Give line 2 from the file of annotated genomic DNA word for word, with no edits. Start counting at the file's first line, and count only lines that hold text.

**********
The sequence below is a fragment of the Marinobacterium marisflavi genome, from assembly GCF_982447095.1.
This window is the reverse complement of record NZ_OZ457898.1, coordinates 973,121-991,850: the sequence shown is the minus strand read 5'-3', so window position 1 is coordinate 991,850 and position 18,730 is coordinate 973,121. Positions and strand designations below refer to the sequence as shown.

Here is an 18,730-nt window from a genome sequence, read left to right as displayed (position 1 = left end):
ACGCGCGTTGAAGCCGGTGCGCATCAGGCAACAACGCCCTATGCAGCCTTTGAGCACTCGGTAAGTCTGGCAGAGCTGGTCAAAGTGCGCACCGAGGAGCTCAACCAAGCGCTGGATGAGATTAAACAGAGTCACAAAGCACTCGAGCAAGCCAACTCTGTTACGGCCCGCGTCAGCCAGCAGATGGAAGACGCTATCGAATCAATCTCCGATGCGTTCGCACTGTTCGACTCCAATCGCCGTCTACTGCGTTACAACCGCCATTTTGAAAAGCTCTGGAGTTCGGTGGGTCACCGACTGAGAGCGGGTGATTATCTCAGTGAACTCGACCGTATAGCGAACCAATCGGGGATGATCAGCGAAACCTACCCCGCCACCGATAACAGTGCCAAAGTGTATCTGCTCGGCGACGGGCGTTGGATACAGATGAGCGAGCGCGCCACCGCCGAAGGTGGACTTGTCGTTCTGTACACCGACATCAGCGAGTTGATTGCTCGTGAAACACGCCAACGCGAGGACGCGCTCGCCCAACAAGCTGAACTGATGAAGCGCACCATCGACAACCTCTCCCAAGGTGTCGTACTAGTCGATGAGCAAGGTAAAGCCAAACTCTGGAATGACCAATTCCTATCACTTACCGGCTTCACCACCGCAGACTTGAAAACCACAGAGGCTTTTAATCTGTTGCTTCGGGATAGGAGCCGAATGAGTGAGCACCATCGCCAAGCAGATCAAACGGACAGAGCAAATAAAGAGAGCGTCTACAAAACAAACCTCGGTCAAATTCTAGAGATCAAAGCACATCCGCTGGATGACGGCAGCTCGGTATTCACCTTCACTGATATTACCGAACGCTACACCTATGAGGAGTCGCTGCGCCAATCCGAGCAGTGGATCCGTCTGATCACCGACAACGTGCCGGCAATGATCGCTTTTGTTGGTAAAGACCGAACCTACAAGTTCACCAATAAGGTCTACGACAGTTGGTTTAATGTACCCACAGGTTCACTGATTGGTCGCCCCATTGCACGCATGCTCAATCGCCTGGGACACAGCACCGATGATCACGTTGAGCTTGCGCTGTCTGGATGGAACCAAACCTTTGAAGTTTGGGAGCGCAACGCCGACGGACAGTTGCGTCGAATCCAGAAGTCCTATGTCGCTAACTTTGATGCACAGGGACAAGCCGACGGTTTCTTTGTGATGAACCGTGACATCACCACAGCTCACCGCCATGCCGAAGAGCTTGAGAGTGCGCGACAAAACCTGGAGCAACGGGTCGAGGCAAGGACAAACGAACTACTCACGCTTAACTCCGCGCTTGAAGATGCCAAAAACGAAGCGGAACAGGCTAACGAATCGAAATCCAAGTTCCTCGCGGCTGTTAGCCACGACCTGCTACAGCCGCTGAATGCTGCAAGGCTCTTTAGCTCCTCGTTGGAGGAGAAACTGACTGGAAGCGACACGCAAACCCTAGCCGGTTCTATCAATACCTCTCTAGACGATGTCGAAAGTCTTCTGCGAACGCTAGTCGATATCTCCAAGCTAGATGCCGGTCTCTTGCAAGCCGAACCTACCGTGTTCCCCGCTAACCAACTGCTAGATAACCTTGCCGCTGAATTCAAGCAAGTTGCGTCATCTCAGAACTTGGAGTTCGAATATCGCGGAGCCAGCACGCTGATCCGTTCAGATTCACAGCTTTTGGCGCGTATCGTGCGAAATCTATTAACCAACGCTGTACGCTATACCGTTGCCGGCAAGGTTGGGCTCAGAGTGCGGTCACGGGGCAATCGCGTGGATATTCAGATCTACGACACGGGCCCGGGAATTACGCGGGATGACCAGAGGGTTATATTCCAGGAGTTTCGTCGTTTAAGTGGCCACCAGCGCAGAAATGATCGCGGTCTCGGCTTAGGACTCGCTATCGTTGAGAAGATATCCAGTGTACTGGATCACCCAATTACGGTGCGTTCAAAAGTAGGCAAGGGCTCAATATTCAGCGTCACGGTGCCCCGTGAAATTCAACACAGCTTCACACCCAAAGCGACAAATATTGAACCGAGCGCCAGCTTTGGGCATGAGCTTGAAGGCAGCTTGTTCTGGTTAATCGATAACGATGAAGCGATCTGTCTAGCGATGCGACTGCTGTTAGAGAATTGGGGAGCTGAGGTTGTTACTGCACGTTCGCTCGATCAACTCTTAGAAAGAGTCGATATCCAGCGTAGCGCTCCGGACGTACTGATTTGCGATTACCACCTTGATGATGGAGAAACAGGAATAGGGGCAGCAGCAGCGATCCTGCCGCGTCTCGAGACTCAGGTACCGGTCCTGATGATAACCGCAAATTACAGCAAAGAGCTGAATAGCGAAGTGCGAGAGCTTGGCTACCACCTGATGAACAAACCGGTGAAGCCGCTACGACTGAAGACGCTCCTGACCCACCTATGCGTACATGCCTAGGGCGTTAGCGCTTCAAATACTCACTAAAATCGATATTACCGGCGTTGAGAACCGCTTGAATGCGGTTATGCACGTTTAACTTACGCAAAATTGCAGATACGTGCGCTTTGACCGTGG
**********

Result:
This window is the reverse complement of record NZ_OZ457898.1, coordinates 973,121-991,850: the sequence shown is the minus strand read 5'-3', so window position 1 is coordinate 991,850 and position 18,730 is coordinate 973,121. Positions and strand designations below refer to the sequence as shown.